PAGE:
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Theories, Predictions, and Diagnoses: Part Two from What the Dog Saw

3.99 of 5 stars 3.99  ·  rating details  ·  526 ratings  ·  5 reviews
<!--StartFragment-->What is the difference between choking and panicking? Why are there dozens of varieties of mustard-but only one variety of ketchup? What do football players teach us about how to hire teachers? What does hair dye tell us about the history of the 20th century?
In the past decade, Malcolm Gladwell has written three books that have radically changed
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ebook, 120 pages
Published October 20th 2009 by Little, Brown and Company (first published 2009)
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Outliers by Malcolm GladwellBlink by Malcolm GladwellThe Tipping Point by Malcolm GladwellWhat the Dog Saw and Other Adventures by Malcolm GladwellDavid and Goliath by Malcolm Gladwell
Top Malcolm Gladwell Books
8th out of 24 books — 14 voters
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Aram Sohigian
I really enjoy Malcolm Gladwell's writing and his exuberance in his stories. He does an amazing amount of research and is able to deliver it in a very smooth and in a form that is easy to digest for someone that doesn't have a lot of knowledge in that particular field. This was about the Space Shuttle Disaster, Enron and other predictions and ideas that have failed or have been proven to be wrong. Definitely worth a read and it was very fast and fun. I loved reading it on my kindle because I cou ...more
Mohammed Al-Garawi
This is the second part of the collection of articles Malcolm Gladwell has chosen from his writings for The New Yorker. This part is about Obsessives, Pioneers and Other Varieties of Minor Geniuses. As Gladwell usually does, he tackles quirky subjects and discusses them to come up with conclusions that serves as gateways to larger meanings. In this part he talks about a variety of subject, such as homelessness,types of failiures, airplane crashes,having too much information, plagiarism and many ...more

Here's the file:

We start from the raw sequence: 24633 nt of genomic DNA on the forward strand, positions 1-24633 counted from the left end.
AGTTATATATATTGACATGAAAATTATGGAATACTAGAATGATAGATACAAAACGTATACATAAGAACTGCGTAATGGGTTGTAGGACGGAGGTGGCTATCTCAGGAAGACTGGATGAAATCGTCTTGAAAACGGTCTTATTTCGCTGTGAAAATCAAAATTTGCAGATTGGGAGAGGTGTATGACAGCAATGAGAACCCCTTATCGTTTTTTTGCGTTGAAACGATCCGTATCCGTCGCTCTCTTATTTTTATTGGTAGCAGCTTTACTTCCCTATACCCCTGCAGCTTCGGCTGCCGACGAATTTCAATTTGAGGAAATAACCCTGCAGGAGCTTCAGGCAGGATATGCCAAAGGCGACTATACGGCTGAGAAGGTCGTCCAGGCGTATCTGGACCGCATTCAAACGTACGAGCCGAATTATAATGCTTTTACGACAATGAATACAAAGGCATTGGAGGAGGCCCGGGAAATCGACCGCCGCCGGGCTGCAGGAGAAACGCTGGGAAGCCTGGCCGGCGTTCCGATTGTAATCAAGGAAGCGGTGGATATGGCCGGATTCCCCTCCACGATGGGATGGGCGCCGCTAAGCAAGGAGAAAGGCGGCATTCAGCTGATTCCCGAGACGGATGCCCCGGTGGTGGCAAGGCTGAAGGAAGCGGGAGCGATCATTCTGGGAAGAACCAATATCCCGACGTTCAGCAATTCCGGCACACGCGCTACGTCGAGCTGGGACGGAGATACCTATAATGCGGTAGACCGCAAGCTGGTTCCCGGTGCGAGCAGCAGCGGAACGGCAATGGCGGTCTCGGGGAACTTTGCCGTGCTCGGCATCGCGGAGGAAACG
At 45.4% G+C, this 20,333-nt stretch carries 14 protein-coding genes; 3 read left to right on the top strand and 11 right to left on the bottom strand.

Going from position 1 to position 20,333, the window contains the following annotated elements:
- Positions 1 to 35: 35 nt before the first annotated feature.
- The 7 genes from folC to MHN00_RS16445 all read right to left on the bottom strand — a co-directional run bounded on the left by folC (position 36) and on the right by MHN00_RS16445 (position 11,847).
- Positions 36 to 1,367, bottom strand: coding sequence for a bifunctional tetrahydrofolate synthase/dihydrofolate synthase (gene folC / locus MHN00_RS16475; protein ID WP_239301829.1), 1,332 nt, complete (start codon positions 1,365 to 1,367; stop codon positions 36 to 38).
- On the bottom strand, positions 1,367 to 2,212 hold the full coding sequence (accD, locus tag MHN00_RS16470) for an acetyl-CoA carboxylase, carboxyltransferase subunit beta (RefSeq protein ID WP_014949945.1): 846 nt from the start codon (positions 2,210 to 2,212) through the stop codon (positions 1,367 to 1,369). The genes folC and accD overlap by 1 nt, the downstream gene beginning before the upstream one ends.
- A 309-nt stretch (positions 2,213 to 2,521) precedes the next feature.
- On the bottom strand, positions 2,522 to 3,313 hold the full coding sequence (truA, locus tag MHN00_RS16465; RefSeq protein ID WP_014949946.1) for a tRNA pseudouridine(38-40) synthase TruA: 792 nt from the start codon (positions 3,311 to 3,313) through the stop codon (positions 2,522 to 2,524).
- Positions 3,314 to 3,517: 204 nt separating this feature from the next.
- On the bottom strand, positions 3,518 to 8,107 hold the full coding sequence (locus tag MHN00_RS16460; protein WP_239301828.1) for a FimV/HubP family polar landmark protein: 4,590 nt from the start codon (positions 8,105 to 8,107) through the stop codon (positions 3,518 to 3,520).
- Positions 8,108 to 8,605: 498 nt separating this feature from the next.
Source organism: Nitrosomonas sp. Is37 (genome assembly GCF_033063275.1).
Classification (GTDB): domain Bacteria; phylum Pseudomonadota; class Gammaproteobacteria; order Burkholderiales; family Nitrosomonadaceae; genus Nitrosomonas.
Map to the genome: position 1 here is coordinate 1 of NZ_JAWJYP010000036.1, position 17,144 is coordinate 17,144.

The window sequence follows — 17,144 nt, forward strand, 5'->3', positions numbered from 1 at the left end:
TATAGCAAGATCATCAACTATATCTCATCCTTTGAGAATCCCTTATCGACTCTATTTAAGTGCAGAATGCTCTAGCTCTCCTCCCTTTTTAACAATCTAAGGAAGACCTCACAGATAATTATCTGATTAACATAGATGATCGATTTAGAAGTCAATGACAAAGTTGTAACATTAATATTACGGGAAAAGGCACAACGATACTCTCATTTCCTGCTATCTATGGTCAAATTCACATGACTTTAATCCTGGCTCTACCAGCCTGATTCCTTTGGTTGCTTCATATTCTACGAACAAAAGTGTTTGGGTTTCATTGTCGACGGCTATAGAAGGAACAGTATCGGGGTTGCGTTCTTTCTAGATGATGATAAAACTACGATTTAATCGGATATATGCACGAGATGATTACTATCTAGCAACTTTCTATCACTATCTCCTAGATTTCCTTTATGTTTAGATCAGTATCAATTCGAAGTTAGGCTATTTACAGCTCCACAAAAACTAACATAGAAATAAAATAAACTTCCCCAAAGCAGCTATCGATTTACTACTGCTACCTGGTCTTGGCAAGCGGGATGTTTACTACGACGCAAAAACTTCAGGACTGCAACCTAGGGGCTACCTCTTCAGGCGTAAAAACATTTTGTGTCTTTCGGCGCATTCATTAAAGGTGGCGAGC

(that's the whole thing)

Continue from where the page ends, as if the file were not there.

Troy Lea
Excellent book!
Joe
This is a series of essays adopted from Galdwell's regular column. Includes some thought-provoking articles - specifically those around plagiarism and the difference between "choke" and "panic."

They're not necessarily viewpoints that you have to agree with, but, as Gladwell mentions in the introduction - his purpose is merely to engage. And that he does in this book.
Amy
The first couple of stories had a little to much technical information for my taste. My favorite section was the one about plagiarism.
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Malcolm Gladwell is a United Kingdom-born, Canadian-raised journalist now based in New York City. He is a former business and science writer at the Washington Post. He has been a staff writer for The New Yorker since 1996. He is best known as the author of the books The Tipping Point: How Little Things Can Make a Big Difference (2000), Blink: The Power of Thinking Without Thinking (2005), Outliers ...more
More about Malcolm Gladwell...
The Tipping Point: How Little Things Can Make a Big Difference Outliers: The Story of Success Blink: The Power of Thinking Without Thinking What the Dog Saw and Other Adventures David and Goliath: Underdogs, Misfits, and the Art of Battling Giants

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